Lady Brenda Hale | Spider Woman
Sat 19 Nov 2022 | 12:00pm - 1:00pm
In 2019, President of the Supreme Court Lady Brenda Hale drew global attention when she wore her signature spider brooch to announce the Court’s unanimous ruling that Prime Minister Boris Johnson had illegally suspended Parliament. Yet that dramatic moment was merely the pinnacle of a career throughout which she was hailed as a pioneering reformer.
Wise, warm and inspiring, join Lady Hale in conversation with Melissa Benn about her remarkable life, exploring how the law shapes our world and supports us in crisis. This is the story of how Lady Hale found that she could overcome the odds to become the most senior judge in the country via an unconventional path to the top.
‘Inspirational and iconic, a memoir of deep humanity and warmth, to remind us what is possible and what remains to be done in the quest for justice and decency’ – Philippe Sands
In conversation with author Melissa Benn.
Venue: Cambridge Union
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Brenda Hale, Rt Hon the Baroness Hale of Richmond DBE, was born in Yorkshire and studied Law at Girton College, Cambridge. She was called to the Bar in 1969 and spent almost twenty years in academia whilst also practising as a barrister for a short time. In 1984, Lady Hale became the first woman and the youngest person to be appointed to the Law Commission, where she oversaw critical reforms in family law and mental disability law. She also began sitting as a part time judge, was appointed a QC in 1989, and became a full–time judge in the Family Division of the High Court of England and Wales in 1994. She was the first and only woman to become a Lord of Appeal in Ordinary, joining the appellate committee of the House of Lords in 2004, when it was still the top court for the whole United Kingdom. She was the first woman to serve on the newly created Supreme Court, was appointed Deputy President in 2013, and its President from 2017 to 2020. She lives in Richmond, North Yorkshire.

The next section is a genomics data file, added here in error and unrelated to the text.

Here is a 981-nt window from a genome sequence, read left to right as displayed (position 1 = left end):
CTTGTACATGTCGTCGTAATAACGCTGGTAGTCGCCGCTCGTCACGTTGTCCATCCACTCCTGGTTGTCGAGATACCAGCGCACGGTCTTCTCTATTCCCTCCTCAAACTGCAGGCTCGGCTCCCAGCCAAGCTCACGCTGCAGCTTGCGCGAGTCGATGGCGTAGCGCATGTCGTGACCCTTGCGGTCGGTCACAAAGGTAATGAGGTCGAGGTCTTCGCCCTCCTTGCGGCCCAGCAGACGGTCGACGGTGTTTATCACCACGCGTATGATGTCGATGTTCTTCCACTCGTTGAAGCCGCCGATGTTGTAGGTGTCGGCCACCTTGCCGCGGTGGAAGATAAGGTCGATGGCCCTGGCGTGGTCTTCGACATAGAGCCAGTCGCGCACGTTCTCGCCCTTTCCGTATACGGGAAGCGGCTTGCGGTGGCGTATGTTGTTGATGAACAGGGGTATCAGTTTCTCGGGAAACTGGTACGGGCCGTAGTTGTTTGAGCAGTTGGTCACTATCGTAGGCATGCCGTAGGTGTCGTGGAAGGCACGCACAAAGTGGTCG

Melissa Benn is a writer, journalist, and campaigner. As a freelance writer, her essays and journalism have appeared in a wide range of publications, including The Independent, The Times, Public Finance, Marxism Today, The London Review of Books, Cosmopolitan, and Public Finance. She is a regular contributor to The Guardian and New Statesman. She has published eight books, including two novels. One of Us, published in 2008, was widely praised and shortlisted for a British Book Award in 2008. In September 2013 she published What Should We Tell Our Daughters? The Pleasures and Pressures of Growing Up Female, an exploration of young women’s lives from the perspective of a mother and feminist in mid-life, which was shortlisted for a Politico’s Book of the Year in 2014.